Kendall Benchmark – 13073

RT Length: 4.05 miles

Elevation Gain: 1597’

If I’d known Kendall Benchmark was a ranked 13er, I’d have done it Kendall Mountain. However, at the time I was unaware, so I was back in the area to pick this one up.  I didn’t need to allot an entire day for this hike, so I decided to do it the night before I did the rest of the Kendall Group.  I arrived at Kendall Gulch (11,700’) at 3pm, and it was raining.  It was only supposed to rain until 3pm, so I didn’t think much of it, put on my rain gear, and was on the trail at 3:20pm.

This is a road hike.  I followed the 4WD road for almost a mile until I came to a turn

I then turned left, and followed this road for another three quarters of a mile

The rain didn’t stop, but I’m mentally preparing myself to getting used to being uncomfortable.  I’d like to do a thru hike someday, but with my Raynaud’s the rain is a serious issue.  I figured today would be a good day to test how I did in the rain, when I had a vehicle nearby.  I continued on the road until I saw this

From here it’s a short trek to the summit.  Since it was raining the terrain was wet, and the scree was easy to ascend.  This was choose your own adventure, as all the gullies ‘go’. Here’s my route

And some step-by-step pictures

I summited Kendall Benchmark at 4:15pm

Kendall Benchmark:

Even though the clouds were spitting rain, they didn’t look menacing and I wasn’t hearing thunder.  However, at the summit I felt a buzz between a few rocks and decided to get off that summit ASAP.  I ran down the wet scree, back to the road.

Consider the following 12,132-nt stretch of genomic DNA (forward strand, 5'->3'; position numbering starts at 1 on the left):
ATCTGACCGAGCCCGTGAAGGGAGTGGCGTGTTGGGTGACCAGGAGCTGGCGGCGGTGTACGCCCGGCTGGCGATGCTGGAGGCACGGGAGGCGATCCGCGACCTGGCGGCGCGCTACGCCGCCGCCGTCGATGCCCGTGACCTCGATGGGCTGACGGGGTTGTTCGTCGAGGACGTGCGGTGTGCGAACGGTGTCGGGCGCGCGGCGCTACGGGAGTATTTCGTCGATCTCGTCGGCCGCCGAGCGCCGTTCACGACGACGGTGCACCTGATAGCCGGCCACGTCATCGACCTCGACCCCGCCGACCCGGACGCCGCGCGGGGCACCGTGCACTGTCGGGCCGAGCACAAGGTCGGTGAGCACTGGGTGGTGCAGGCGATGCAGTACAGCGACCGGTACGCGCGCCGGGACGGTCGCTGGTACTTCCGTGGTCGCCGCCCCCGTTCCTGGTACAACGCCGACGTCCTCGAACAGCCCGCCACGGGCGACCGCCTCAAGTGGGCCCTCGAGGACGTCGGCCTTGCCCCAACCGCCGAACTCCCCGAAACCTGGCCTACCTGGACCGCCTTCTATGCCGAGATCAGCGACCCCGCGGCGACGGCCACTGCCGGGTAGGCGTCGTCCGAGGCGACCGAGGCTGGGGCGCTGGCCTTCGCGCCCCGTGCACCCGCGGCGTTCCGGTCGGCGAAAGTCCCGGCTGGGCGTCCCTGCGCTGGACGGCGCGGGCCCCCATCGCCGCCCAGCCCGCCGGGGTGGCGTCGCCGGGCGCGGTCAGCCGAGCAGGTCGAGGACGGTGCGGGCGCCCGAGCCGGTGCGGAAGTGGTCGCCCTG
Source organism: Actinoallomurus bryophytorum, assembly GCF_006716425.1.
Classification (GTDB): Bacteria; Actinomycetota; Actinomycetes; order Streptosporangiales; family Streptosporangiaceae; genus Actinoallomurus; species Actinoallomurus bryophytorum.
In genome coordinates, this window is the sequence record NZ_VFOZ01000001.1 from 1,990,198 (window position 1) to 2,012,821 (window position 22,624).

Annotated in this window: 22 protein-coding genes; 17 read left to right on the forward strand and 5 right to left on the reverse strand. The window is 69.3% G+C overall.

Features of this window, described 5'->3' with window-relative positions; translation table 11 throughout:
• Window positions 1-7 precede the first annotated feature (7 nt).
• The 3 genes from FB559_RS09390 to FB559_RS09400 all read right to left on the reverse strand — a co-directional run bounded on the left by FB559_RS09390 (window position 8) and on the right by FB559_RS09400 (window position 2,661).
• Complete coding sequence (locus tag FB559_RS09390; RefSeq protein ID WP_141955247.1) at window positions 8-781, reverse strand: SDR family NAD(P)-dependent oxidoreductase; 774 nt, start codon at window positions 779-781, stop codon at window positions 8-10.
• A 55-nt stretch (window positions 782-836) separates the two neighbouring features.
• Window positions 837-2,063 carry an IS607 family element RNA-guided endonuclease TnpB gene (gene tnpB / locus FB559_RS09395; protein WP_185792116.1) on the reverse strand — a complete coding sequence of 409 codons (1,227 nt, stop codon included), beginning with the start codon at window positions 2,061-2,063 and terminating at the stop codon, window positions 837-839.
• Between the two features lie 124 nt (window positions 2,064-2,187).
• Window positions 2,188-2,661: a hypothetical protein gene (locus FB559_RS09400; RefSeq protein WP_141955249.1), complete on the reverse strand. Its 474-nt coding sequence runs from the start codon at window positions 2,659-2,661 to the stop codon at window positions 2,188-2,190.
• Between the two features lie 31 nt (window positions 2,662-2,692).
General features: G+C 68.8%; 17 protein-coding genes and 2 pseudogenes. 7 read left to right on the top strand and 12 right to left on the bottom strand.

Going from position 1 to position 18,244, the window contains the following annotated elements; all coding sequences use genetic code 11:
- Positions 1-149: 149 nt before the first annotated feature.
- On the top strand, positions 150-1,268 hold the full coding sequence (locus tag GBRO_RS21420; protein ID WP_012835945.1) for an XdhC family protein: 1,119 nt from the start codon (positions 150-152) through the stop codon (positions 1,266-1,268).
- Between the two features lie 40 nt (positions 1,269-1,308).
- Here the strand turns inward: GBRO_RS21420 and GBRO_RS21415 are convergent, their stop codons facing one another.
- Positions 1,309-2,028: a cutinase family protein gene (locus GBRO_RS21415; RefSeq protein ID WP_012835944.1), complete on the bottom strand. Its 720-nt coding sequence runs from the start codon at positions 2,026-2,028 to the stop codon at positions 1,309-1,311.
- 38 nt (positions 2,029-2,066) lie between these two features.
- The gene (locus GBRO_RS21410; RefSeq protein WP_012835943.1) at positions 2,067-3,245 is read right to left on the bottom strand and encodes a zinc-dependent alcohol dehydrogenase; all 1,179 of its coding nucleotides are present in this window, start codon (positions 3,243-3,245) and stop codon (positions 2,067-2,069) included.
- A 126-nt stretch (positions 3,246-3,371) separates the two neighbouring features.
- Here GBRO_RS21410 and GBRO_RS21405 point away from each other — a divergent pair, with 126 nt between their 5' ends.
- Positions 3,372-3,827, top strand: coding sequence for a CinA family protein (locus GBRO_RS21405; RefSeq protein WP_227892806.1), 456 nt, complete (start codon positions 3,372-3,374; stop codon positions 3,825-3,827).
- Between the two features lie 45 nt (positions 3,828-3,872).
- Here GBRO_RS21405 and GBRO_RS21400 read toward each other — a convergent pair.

Once back on the road, I followed it back to my truck

I made it back to my truck at 5pm, making this a 4.05 mile hike with 1597’ of elevation gain in 1 hour, 40 minutes.

On to the next trailhead!

Kendall Mountain – 13,353

RT Length:  6.19 miles

Elevation Gain: 2742’

Let me begin by saying Kendall Mountain was not my first intended peak of the day, so my stats and topo map are a little off.  I made it to the Kendall Gulch parking area the night before, and slept at 11460’. 

The next morning I rose late, and was on the trail after the sun had risen, at 6am.  The road was easy to follow, and clear of snow the first half of the way.

I was originally headed toward Kendall Peak; specifically, the gully

Here are some pictures of the way to the gully… I just followed the road to a mine

Once at the base, the route looked simple enough:  I just needed to get up the gully to the ridge, and take the ridge to the summit

I’m really embarrassed to say this, but I wasn’t able to get up the gully.  I made it about half way, and it became too steep.  This was worse than kitty litter over rocks.  It was talus that gave way to rockslides, and tiny pebbles over rock.  Even with microspikes on, I couldn’t get traction, and kept slipping and falling down.  It’s a lot steeper than it looks. I tried several different routes, but was unable to gain traction on any of them.  After my fourth or fifth attempt, I started thinking to myself – who wasn’t wearing a helmet – “This isn’t the way I want to die.”  While I might have been able to make it up (doubtful) going down was going to be worse.   I made the decision to come back in the winter and try this as a snow climb, which should provide more traction.  This was a difficult decision to make, but I knew it was the correct one.

So, I backtracked, and tackled Kendall Mountain.  I hiked back to a junction in the road, at 12.265’. 

From the junction, I headed up to PT 12660

From PT 12660 I turned right and followed the ridge northeast towards Kendall Mountain.

Here’s the route I took to the summit (solid line) and back down (dotted line).  You could go up the way I descended, but it would be steep. 

Here are some close-ups of the route to Kendall Mountain

The tundra gave way to small rocks toward the top

I summited Kendall Mountain at 9:20am

Kendall Mountain:

From the summit, when I looked southwest I could see my truck (circled)

I aimed for it, and the road below.  It’s important to head southwest, because the terrain cliffs out if you head directly south or southeast.  This was steep, but it was easy to gain traction.

I made it back to the road, and followed it to my truck.

Here’s a topo map of the haphazard route I took.